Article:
• Laura

        Yet low-level thuggery and crime is a lot more likely to happen to us than a complete breakdown of law and order. Thus a plan of some kind–it doesn’t have to involve a gun–is not a bad idea. Look at events in Florida…

        Also, you’re right about lone wolves getting beaten down no matter how well-armed. That’s why it’s important to try to get along with your neighbors, no matter their religion. “They’re weirdos, but they’re our weirdos” can be a powerful defense.

      • Wolfsbane

        Well that’s a good argument if you’re a secular humanist atheist and answerable to no one other than yourself. But you’re alleging that you’re a Pagan. That makes things different or it should.

        We as Pagans have a responsibility to not just to ourselves but to the gods and goddesses we profess to worship. What does what you’re saying say to them. I’ll tell you what. It says that they’re not worth fighting for. That they’re expendable to us when the going gets tough.

        Our forefathers a millennium or so ago utterly and completely FAILED them. They didn’t fight hard enough for their beliefs, They gave up their gods, their countries and finally their freedom.

        How many times do you think the gods will keep coming back to us if we continually fail them, Are unwilling to fight and die for them? We were given a second chance to reconnect with them.

        We know what the Christians are willing to do. Just how low they’re willing to stoop. The length of depravity they’re willing to go to. They’re proud of what they did. They revel in it. Sing songs about it.

        But they also sing and write songs about those peoples they fought and beat. In honor of this days leading item, consider this. No one wrote popular songs about the weak and compliant natives of the east coast. But they’ve sure written them about the natives of the plains and the southwest who were willing to bloody their hands fighting the interlopers who were coming to steal their lands and steal their gods from them.

        Take the civil rights movement. The US government at first told it’s leaders to keep waiting, give it another century ]. Things would get better.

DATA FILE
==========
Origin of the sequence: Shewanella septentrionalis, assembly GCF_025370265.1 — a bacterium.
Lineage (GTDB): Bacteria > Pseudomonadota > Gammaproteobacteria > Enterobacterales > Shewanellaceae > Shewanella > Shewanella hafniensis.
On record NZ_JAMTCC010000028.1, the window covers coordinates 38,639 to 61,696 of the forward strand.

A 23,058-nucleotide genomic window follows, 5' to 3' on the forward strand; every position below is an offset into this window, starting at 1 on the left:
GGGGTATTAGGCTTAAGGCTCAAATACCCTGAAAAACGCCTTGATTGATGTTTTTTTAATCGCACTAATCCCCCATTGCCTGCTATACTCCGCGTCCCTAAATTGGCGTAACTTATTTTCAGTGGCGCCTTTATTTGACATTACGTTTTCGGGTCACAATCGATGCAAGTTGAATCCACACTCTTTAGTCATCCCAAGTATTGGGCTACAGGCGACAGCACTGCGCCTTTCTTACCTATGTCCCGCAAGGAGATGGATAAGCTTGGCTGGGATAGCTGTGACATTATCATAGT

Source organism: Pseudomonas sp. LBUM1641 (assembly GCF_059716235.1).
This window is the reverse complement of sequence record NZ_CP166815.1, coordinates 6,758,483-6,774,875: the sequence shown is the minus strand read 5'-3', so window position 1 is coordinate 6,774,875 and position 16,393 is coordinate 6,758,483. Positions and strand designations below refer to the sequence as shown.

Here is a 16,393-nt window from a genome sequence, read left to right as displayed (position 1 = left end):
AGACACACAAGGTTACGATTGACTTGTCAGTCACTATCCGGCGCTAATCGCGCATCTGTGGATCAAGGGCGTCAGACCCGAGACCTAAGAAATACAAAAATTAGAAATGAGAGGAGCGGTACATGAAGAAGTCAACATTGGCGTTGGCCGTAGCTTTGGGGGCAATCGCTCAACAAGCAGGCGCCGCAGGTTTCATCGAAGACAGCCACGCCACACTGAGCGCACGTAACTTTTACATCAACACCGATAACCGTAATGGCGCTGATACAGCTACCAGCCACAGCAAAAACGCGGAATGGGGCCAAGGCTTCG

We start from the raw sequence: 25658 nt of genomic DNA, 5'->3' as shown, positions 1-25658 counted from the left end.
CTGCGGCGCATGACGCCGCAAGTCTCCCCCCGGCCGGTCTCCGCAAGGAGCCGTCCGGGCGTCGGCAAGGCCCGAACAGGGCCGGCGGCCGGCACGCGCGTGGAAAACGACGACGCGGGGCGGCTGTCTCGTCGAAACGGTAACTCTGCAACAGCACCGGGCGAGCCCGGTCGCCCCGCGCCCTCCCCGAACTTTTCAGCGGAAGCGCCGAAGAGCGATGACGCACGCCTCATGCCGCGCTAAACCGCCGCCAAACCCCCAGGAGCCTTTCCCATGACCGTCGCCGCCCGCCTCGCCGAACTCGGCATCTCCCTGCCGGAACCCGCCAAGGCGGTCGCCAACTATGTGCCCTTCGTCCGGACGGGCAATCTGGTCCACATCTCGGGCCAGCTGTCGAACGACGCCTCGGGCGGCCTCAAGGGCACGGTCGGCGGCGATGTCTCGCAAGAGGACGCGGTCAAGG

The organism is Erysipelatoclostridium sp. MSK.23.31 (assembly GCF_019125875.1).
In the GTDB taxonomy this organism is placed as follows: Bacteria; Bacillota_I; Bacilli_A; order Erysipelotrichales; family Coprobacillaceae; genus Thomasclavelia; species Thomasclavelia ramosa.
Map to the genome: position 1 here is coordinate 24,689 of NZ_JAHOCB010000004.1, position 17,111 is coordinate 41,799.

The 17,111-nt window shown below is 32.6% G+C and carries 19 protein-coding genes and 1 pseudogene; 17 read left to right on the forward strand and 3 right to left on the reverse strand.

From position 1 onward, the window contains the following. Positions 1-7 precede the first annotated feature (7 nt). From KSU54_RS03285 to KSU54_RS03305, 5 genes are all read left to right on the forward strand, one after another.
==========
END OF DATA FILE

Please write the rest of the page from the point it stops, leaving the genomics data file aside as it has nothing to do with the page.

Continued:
Then came Malcom X who said “If you’re not ready to die for it, put the word “freedom” out of your vocabulary.” and “Be peaceful, be courteous, obey the law, respect everyone; but if someone puts his hand on you, send him to the cemetery.” and “I don’t even call it violence when it’s in self defense; I call it intelligence.”

        Also Bobby Seale, Huey P. Newton and the Black Panthers who started carrying arms to protect themselves and their neighborhoods from racist thugs masquerading as law enforcement officers.

        Then the government started talking to Dr King and listening to what he had to say. Rest assured that would never have happened without the words of Malcom X and the willingness of the outnumbered Panthers to defend themselves. It would have continued be what it always was. “Just keep waiting, it’ll get better in a few decades. Now go and sit in the back of the bus like a good boy.’

        One can die like a sheep, hanging upside down for hours, terrified in the abattoir. Waiting for someone to come and cut your throat. Or one can die quickly like a wolf with your teeth in your foes throat. We still fear the wolf. We still tell children scarey stories about the big bad wolf. We have parables about not crying wolf.We wear t-shirts with the pictures of wolves on them. There are none about sheep.

        When Christian Dominionists are sitting around deciding who they’re going to unleash a pogrom on, when they get to the Pagans we want them hiss with trepidation, grimace and go on to some other group.

        We’ll at least be able to stage a fight withdrawal to Canada. Or worst case scenario, give them a reason to remember our name, shiver and hope we don’t come back yet again.

        A coward dies a thousand deaths. A brave man only one.

        • GearoidMacConfhiaclaigh

          This is the most ridiculous, paranoid, semi-coherent rant I have ever read on any pagan site.

          Guns are irrelevant. No group of pagans, if your rant was true, could hold off any serious offensive against us. Even with guns. We’re spread out, we don’t communicate well, many are pacifists, and most importantly the offensive will come with legal and official support.

          Holding a gun up against some Christian nutjob just makes him more likely to shoot me as a “threat”.

          The wolf and sheep stuff is played out, and this isn’t InfoWars. You’re not a wolf just cause you think you figured it out.

          Gods below man you read like you crawled right out of some sort of secret society meeting. But don’t insult others because we don’t share you love of a particular kind of tool.

          There is little to separate a warrior from a fool, but judgement.